Why I don't (yet) go to support groups

I was invited to join a support group this week. It's for women in a particular life/work situation, and I qualify, so I got invited. 

My immediate reaction was "Get the heck away from me!" but I got over the initial fight/flight, went along to the lunch and participated in the 'demo' of how such a thing might work.

And of course, as I can never stop myself opening my mouth, I shared a little about how I was feeling about a certain situation, and I found the people very very lovely and very genuine and honest and I'm sure it would be a wonderful group... but I Just Couldn't Commit.

In fact, I came home feeling all churned up for about two days which wasn't so fun. And I couldn't really figure it all out.

What is it about the words 'support group' that fills me with dread and fear?

It wasn't that I don't need or want support. I'm not stupid enough to think I can go through life isolated or independent. And it wasn't that I didn't like the people involved. They were great. I think they'd almost certainly be  trustworthy, kind and sensitive listeners.

It wasn't until I read this article about grief from Marilyn's blog, communicating across boundaries that I had a little 'a-ha' moment. 

Marilyn starts by quoting Dave Pollock, a TCK researcher. 

Dave Pollock, a man who arguably did more to understand the third culture kid experience than any other before his death, said this: “One of the major areas in working with TCKs is that of…dealing with the issue of unresolved grief. They are always leaving or being left. Relationships are short-lived.At the end of each school year, a certain number of the student body leaves, not just for the summer, but for good.It has to be up to the parent to provide a framework of support and careful understanding as the child learns to deal with this repetitive grief.”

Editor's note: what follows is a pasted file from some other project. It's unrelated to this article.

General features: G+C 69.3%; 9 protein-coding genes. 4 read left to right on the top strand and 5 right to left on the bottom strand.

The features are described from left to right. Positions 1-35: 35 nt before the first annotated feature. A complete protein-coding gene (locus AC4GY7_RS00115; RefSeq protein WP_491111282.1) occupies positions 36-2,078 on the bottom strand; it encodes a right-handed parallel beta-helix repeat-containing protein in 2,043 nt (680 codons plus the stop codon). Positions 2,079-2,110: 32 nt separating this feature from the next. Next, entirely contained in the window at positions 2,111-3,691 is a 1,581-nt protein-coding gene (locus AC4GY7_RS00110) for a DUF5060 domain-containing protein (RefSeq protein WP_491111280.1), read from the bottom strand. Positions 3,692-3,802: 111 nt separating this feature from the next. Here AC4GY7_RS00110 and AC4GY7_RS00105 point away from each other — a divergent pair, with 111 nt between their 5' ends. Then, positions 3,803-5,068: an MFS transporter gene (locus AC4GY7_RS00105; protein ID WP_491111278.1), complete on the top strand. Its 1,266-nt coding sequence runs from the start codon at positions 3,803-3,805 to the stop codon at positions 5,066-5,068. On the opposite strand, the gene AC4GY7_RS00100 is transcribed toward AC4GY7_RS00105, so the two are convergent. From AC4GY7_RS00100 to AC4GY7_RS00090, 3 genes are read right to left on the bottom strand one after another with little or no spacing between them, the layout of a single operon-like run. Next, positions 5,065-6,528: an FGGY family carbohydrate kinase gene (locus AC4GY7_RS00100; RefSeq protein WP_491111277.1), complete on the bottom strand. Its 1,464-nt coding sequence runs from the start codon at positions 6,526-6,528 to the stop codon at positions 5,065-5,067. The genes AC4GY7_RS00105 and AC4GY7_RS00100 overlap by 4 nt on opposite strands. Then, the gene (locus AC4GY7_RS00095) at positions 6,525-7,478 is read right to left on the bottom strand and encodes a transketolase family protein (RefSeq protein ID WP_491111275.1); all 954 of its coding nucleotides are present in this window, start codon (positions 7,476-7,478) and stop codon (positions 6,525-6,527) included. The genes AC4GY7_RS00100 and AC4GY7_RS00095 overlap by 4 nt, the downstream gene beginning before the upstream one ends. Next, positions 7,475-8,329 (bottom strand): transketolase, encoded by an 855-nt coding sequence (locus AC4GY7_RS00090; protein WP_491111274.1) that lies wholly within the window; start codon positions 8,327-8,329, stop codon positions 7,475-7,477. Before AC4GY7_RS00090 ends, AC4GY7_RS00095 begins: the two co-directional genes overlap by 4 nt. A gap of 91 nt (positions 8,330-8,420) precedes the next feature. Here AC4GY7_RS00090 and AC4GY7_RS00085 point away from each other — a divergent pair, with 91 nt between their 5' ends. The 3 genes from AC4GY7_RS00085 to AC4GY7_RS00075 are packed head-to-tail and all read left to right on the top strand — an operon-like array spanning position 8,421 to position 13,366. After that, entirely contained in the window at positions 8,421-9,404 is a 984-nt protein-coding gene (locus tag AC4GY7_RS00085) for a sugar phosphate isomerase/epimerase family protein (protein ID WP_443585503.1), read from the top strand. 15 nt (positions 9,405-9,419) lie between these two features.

He ends the paragraph with these words:

“Most TCKs go through more grief experiences by the time they are 20 than monocultural individuals do in a lifetime.”

It was the words in bold that got me.

The fact is, like most TCKs, I still have a lot of grief, despite the very excellent efforts of my parents to listen, understand and support throughout the many losses we all experienced. It's mostly unconscious now - it's not at the forefront of my thinking, but it's there and I'm quite happy not disturbing it. And it seems to me like a support group would definitely disturb it.

Using an illustration a friend of mine wrote to me this week, sometimes I feel a bit like a water balloon that has had pin holes poked in it. If you keep the balloon mostly still and don't shake it up too much, the water doesn't leak out too mcuh but once you start poking and prodding, everything around it starts to get wet.

It's not as if I can keep the different griefs in my life separate. Using another illustration, it's like they all go into a little 'grief' box together somewhere inside and mix around together.

If I went to a support group and had to open the box to take out one particular type of grief so I could get some support for it, the others might slide out too and make a mess on the floor. It would take a long time to clean them all up. And the fear is that I would feel bad for a long period while not actually dealing effectively with them.

I open the box sometimes. I do it by myself or with one or two particular friends, one on one, or with a counsellor. I open it up and pull things out and look at them, or rearrange others so it all fits a little better. Sometimes I take some things out of the box entirely as I don't need them anymore. But the box and what's inside it is unpredictable and I like to be in a place where I'm a little bit in control of how and when it gets opened.

And right now, I wouldn't feel like I had enough control in a support group.


What's your experience with support groups?


*This article by Robynn Bliss on loss is also very apt.